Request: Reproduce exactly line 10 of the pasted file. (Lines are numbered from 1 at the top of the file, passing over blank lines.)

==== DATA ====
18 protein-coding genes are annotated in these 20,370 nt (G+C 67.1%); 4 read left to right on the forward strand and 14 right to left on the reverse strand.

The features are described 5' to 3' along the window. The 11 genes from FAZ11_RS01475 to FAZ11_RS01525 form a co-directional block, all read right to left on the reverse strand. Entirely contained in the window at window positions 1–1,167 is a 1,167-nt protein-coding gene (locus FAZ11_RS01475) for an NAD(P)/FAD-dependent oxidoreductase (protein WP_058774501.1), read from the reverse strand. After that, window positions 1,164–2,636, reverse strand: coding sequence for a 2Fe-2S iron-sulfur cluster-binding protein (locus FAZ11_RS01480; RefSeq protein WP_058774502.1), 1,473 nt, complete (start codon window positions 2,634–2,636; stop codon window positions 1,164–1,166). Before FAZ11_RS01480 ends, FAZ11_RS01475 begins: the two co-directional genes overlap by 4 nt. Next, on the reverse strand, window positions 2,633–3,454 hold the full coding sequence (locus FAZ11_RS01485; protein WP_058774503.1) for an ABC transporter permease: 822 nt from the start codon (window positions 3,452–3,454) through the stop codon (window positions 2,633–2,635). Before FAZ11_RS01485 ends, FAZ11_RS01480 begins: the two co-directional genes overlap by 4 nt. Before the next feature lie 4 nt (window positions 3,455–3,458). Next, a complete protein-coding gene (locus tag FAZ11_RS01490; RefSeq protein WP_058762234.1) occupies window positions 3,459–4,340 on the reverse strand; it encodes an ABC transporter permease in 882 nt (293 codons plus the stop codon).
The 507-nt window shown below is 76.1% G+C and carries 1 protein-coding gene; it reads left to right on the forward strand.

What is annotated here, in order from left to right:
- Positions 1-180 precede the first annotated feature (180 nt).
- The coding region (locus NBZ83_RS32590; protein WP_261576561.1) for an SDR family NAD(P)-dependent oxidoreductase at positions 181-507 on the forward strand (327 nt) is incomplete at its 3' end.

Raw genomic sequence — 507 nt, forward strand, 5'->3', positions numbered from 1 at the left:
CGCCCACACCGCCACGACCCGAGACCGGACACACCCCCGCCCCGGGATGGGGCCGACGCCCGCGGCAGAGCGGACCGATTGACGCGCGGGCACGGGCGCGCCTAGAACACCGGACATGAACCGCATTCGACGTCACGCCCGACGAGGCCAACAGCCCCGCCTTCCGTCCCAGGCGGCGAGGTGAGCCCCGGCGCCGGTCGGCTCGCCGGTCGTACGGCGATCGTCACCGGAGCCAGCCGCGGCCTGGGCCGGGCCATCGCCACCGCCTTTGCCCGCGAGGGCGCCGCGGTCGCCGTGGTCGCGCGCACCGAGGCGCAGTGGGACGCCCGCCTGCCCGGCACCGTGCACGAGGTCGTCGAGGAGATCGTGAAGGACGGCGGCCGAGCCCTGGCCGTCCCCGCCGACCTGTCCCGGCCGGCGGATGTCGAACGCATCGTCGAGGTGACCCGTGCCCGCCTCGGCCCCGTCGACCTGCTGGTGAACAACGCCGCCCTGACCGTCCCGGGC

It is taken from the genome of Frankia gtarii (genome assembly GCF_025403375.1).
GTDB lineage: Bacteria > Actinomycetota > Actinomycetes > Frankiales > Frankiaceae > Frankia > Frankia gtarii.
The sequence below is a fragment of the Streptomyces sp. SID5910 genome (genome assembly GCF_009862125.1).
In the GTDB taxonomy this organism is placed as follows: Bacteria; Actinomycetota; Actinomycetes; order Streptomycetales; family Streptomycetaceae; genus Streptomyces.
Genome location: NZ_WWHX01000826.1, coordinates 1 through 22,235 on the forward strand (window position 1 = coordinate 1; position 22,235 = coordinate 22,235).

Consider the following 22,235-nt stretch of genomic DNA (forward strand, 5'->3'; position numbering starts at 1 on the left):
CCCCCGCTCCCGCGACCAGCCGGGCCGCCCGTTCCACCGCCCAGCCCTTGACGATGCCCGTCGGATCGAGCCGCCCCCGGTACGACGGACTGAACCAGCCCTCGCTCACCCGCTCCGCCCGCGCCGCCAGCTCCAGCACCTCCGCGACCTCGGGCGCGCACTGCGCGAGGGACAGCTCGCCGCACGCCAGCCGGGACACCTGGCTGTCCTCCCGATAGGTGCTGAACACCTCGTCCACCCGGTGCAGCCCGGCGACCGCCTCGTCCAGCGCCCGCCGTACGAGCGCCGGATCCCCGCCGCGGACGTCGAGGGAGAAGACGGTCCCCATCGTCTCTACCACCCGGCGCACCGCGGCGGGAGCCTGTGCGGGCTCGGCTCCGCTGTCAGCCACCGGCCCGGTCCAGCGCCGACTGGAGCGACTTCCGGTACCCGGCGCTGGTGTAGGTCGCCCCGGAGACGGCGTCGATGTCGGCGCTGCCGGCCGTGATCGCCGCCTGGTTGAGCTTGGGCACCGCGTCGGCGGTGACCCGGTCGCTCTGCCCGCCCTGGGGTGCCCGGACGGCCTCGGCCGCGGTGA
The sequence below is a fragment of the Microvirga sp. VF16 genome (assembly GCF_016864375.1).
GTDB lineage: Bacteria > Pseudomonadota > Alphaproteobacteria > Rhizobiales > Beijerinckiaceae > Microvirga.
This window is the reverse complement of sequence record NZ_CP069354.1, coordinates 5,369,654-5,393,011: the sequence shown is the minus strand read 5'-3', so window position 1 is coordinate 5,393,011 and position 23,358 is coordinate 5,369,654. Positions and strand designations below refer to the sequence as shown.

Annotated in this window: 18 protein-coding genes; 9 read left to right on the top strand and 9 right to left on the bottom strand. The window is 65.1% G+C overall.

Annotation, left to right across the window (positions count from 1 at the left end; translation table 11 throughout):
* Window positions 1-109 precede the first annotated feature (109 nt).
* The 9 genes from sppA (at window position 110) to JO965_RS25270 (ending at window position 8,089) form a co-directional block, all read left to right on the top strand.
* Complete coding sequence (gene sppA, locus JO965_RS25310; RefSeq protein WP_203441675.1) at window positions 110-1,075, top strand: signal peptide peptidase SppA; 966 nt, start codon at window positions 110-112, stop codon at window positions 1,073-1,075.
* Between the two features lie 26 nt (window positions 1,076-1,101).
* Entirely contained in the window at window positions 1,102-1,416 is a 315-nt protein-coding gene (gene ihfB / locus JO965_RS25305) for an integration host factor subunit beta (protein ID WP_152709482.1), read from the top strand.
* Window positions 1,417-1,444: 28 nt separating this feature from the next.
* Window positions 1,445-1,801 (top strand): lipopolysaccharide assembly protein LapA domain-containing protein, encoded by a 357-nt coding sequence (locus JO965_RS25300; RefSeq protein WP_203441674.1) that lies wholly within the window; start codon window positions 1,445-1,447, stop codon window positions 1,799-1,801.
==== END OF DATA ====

GTDB lineage: Bacteria > Actinomycetota > Actinomycetes > Frankiales > Frankiaceae > Frankia > Frankia gtarii.